Russell A. Potter – The Arctic Book Review
March 7, 2015
It’s the single most significant book in the history of the search for Sir John Franklin’slong-lost ships and men, one without which, arguably, Parks Canada’s 2014 discovery of HMS “Erebus” would never have been possible. And yet it’s a book that relatively few, aside from the true Franklinomanes, have read, read recently, or read with care. And so it’s extraordinarily welcome news that McGil-Queen’s University Press has seen fit to bring out this new paperback edition, just in time for those who have only recently contracted Franklin fever to apply its sobering salve to their heated brows.
The text of the book is essentially unmodified from its first edition — but, as Woodman explains in his thoughtful and informative preface, that’s because — aside from one or two relatively minor points he
addresses there — the testimony he’s collected and analyzed still stands, and has been proven entirely accurate in every instance where it’s been possible to corroborate it with physical evidence.
Those — such as latter-day Franklin biographer Andrew Lambert — who have depracated Inuit oral testimony as somehow flawed, somehow unreliable, simply do not understand it, and would do well to read this book with more care. In a pre-literature culture, oral stories function quite a bit differently than they do in a literate one; Plato was entirely correct when he warned against the use of alphabetic script, saying that it would lead to the weakening of the human faculty of memory:
If men learn this, it will implant forgetfulness in their souls; they will cease to exercise memory because they rely on that which is written, calling things to remembrance no longer from within themselves, but by means of external marks. What you have discovered is a recipe not for memory, but for reminder.
And it’s true: any historian worth her or his salt knows that written accounts are hardly immune to errors of transmission, promulgated through copying, miscopying, and misquoting, and how faith in the truth of the printed word can misguide readers. We should think, then, of the oral-traditional period as one in which the memory, indeed, was stronger, more methodical, and more robust — because it had to be.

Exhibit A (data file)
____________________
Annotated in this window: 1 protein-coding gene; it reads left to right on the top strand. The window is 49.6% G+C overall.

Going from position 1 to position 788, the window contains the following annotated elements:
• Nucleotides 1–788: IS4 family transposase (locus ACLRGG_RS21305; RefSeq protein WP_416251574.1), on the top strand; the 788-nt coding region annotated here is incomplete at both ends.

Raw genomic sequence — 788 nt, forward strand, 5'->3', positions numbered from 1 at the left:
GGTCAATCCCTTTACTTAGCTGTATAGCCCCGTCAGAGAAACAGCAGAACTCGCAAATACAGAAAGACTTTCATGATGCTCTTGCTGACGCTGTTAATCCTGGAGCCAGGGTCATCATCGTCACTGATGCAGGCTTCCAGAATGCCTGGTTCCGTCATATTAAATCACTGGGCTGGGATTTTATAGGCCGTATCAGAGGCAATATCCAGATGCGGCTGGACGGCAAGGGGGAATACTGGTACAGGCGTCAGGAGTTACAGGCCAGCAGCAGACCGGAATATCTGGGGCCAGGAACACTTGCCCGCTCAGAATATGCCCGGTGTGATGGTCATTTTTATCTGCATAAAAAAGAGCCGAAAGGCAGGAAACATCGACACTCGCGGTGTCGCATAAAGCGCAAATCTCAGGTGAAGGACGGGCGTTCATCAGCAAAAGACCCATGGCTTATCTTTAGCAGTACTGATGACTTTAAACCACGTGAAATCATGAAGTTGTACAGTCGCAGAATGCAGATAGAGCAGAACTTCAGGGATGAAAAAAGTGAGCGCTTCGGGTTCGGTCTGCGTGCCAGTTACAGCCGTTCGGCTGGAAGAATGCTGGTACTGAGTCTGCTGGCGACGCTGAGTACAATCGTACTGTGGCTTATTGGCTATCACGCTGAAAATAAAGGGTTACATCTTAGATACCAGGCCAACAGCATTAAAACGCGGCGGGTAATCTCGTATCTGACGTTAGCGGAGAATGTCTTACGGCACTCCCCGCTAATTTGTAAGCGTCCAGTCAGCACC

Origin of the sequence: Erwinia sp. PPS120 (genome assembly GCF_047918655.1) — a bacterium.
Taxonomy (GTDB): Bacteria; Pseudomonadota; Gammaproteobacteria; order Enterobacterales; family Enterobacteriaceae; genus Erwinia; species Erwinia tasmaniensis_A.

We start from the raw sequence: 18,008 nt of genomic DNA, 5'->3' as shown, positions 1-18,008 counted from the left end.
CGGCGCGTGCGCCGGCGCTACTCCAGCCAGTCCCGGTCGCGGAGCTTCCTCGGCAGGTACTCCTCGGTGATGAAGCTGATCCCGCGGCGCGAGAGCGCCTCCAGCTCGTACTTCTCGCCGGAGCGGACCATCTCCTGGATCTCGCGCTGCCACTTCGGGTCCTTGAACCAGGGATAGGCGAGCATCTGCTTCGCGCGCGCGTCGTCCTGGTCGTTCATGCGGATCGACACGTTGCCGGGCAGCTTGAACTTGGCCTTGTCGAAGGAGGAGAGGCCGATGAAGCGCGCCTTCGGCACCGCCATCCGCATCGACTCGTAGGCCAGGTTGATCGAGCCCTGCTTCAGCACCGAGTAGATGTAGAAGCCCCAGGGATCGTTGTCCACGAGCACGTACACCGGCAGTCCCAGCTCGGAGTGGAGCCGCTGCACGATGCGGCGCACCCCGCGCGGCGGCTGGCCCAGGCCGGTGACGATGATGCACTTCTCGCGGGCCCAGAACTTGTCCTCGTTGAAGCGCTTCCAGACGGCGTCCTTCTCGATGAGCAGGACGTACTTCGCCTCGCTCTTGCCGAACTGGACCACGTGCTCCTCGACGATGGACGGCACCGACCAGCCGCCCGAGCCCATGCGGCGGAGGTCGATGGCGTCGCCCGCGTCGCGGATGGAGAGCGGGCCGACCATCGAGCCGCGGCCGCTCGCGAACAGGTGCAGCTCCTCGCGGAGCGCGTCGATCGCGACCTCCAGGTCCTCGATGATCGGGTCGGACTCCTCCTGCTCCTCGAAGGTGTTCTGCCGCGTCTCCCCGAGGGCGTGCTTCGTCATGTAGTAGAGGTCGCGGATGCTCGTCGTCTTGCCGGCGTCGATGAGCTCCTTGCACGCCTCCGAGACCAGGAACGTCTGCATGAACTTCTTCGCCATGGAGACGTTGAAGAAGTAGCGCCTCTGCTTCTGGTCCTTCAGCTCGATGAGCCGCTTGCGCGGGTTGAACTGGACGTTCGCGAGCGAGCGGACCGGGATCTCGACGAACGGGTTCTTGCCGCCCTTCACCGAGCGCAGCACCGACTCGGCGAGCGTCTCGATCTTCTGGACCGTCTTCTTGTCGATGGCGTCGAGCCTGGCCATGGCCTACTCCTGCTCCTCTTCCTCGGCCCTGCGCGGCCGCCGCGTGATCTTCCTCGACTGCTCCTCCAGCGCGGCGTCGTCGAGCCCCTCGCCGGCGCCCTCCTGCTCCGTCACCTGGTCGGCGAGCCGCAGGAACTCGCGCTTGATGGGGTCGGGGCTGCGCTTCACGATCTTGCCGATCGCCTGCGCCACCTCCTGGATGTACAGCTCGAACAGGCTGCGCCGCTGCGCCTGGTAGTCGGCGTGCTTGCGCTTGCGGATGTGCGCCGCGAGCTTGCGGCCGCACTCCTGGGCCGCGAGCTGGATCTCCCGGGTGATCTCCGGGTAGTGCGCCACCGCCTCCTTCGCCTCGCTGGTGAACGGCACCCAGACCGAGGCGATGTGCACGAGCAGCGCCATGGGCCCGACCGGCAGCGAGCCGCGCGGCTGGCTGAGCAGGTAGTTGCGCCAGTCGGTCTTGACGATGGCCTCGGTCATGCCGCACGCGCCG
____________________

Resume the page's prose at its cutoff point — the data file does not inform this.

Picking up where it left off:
For the Inuit, who were still living in the oral age two millennia after the Greeks, their survival depended on it. Where was a good place to fish in the fall? Where were seals found last year? The year before? The last year in which the sea-ice was thicker than usual? Where, in case of need, were one’s old food caches, on which one had to depend when game was scarce?
That these strangers came among them, thus, was something which the Inuit recalled with tremendous detail and remarkable consistency. Those Inuit who spoke to McClintock, to Rae, to Hall, and to Schwatka told their stories with great care, always noting whether they had personally witnessed the events or were passing on accounts from others. They named all present at the time as witnesses, and these names were remembered even when, generations later, Knud Rasmussen spoke to the sons and grandsons of the hunters who had told their tales in the 1860’s and 1870’s. Indeed, as Dorothy Eber has shown, many of the essential elements of this tradition were still recalled by elders well into the 1990’s, although by then decades of settlement life, satellite television, and sedentary existence had dulled some details.